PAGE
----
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Beware of NDP leadership hopefuls bearing policy gifts from Greece 

By Gregory Thomas
web posted December 5, 2011

In his campaign to become the next national leader of the NDP, candidate Brian Topp is proposing a radical program of huge tax hikes. To understand why a serious contender for the leadership of Canada's official opposition would put forward such a destructive program, it's important to consider his world view.

When the Greek debt crisis was unfolding this past summer, Mr. Topp was at the centre of it all, in Athens, admiring the leadership skills of former Greek Prime Minister George Papandreou.

To most of us the summer was frightening; watching Papandreou plunge the world economy into near-chaos – first agreeing to a bailout package from the European Union, then announcing a national referendum on the deal (without consulting the EU or his cabinet), triggering a global stock market sell-off and finally calling off the referendum vote and resigning under pressure. Investors took a 50 per cent loss on Greek bonds, pensioners saw across-the-board reductions in their retirement benefits, while Greek employers and workers prepared for a severe recession.

For Topp, then serving as national president of Canada's NDP, it was business as usual.

In Athens on Canada Day, for the worldwide convention of Socialist International, he wrote home to his blog , that Papandreou "is a quietly inspiring figure." Topp said the Greek leader "opened the meeting with a calm, thoughtful, and determined overview."

"Perhaps his most important words were his final ones," Topp wrote, as he thrilled to the uplifting rhetoric. "We will survive, and we will win."

Everybody knows the next chapter in the story: Papandreou and the NDP's Socialist International counterparts proceeded to default on Greece's debt.

This would all be pretty funny if Brian Topp were not the most likely successor to Jack Layton, poised to become the leader of Canada's official opposition.

In the current fiscal year, the government of Canada expects to collect record revenues. Even so, finance minister Jim Flaherty is forecasting a $35 billion deficit on account of spending that has soared 31 per cent since his government took office in 2006. And Flaherty is forecasting spending to increase a further 13 per cent over the next five years, before revenues overtake spending and we finally enjoy a balanced budget.

Like most of his colleagues in Socialist International, Brian Topp believes the solution to the worldwide debt crisis (a crisis caused by over-spending) is higher taxes.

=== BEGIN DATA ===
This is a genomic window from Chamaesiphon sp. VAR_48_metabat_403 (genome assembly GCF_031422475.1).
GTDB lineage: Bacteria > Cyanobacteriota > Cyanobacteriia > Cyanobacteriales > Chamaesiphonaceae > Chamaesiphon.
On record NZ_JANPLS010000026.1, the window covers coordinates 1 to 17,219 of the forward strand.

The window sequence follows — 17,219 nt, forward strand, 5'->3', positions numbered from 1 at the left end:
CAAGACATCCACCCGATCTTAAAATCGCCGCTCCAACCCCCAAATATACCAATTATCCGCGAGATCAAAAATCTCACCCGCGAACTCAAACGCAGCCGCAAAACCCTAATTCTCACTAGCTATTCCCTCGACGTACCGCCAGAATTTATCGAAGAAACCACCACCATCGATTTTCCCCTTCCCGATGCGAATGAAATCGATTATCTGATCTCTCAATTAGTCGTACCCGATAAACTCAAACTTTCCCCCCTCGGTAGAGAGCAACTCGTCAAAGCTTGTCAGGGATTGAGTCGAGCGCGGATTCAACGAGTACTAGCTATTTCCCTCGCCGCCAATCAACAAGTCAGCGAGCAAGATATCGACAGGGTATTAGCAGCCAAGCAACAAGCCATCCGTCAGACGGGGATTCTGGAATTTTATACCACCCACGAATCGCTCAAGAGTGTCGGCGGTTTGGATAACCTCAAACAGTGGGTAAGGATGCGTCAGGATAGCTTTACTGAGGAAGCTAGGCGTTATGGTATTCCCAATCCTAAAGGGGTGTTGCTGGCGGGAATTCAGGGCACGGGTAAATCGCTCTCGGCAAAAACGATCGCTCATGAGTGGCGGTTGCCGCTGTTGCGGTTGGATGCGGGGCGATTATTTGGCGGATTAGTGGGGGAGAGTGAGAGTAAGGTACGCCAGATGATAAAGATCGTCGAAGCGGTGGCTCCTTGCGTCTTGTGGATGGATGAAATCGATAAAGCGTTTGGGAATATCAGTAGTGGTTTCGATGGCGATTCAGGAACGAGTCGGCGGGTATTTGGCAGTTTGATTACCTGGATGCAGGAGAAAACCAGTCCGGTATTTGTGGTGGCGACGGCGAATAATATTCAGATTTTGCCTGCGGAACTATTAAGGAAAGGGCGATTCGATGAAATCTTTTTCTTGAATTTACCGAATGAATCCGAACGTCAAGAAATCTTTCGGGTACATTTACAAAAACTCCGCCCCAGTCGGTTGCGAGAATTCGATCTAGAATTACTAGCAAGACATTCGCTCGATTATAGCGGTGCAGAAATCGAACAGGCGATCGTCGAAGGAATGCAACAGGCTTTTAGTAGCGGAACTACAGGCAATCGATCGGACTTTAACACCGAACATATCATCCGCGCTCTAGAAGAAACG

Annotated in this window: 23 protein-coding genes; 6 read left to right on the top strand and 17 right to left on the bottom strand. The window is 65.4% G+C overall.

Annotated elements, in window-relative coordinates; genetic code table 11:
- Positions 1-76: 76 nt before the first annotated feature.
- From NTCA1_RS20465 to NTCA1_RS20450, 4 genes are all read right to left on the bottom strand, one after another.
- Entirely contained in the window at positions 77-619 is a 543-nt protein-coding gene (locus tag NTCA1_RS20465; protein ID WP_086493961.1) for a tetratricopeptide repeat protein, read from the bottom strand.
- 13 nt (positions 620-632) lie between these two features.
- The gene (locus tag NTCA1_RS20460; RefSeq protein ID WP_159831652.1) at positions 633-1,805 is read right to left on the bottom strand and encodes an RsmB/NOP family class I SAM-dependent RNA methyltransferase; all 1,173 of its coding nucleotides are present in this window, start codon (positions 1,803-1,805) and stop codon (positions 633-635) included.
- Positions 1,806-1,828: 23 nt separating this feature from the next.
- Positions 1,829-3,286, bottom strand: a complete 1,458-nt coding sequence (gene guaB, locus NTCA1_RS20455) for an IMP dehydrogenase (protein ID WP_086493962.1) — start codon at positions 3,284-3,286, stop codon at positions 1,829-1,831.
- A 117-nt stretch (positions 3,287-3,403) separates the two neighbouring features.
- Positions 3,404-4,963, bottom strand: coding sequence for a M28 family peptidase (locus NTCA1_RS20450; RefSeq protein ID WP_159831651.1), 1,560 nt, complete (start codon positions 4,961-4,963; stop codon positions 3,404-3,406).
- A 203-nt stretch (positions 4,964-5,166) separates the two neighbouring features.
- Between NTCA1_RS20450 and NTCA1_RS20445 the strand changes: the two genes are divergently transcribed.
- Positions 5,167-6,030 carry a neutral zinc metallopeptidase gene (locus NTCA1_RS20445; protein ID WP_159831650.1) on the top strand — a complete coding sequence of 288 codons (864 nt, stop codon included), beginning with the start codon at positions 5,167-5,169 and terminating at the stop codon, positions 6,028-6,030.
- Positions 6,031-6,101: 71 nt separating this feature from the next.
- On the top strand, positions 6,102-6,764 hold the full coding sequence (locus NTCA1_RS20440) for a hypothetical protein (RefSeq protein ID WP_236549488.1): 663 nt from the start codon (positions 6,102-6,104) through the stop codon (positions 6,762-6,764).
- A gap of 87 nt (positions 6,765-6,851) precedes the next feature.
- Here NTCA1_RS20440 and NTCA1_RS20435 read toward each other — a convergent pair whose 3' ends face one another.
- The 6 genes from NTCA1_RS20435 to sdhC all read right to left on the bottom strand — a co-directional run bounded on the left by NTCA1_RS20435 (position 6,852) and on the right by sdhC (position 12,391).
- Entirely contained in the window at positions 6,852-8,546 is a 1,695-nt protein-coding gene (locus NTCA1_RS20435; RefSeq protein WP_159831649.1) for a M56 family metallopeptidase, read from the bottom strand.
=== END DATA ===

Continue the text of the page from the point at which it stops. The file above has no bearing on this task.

In his policy paper released in late November, Brian Topp promises that, as Prime Minister, he will hike the top federal income tax rate from 29 per cent to 35 per cent, double the taxable capital gains rate from 50 to 100 per cent, tax stock options like employment income and boost the federal business tax rate from 15 per cent to 22.12 per cent.

He explains his $18 billion tax grab, saying our current tax rates are "benefits given to people who don't need them." Apparently in Mr. Topp's world, any money you earn is rightful property of the government and any amount they let you keep is a gift for which you should be grateful.

For now, the people Brian Topp claims to really want to squeeze – 173,570 people earning over $250,000 – (less than the population of Barrie, Ontario) already pay $29 billion dollars in federal income tax each year. Or put another way, they are the 0.7 per cent of all taxpayers who happen to provide 20 per cent of all federal income tax revenue. In comparison, 12 million Canadians (52 per cent of taxpayers) pay $6 billion in federal income taxes – only 4 per cent of the total.

Topp's solution is to target the people who already pay $29 billion each year in federal income tax and take another $3 billion from them.

And what would he do with that $3 billion tax grab? Topp says the money "would then be available for productive investment."

Many of us could probably be classed as sceptics on that point: if you needed to find a truly productive investment for that money, you might be tempted to leave it in the hands of the people who earned it, rather than turn it over to the president of the NDP, the former prime minister of Greece and all the big brains in Socialist International. ESR

Gregory Thomas is the federal and Ontario director of the Canadian Taxpayers Federation.





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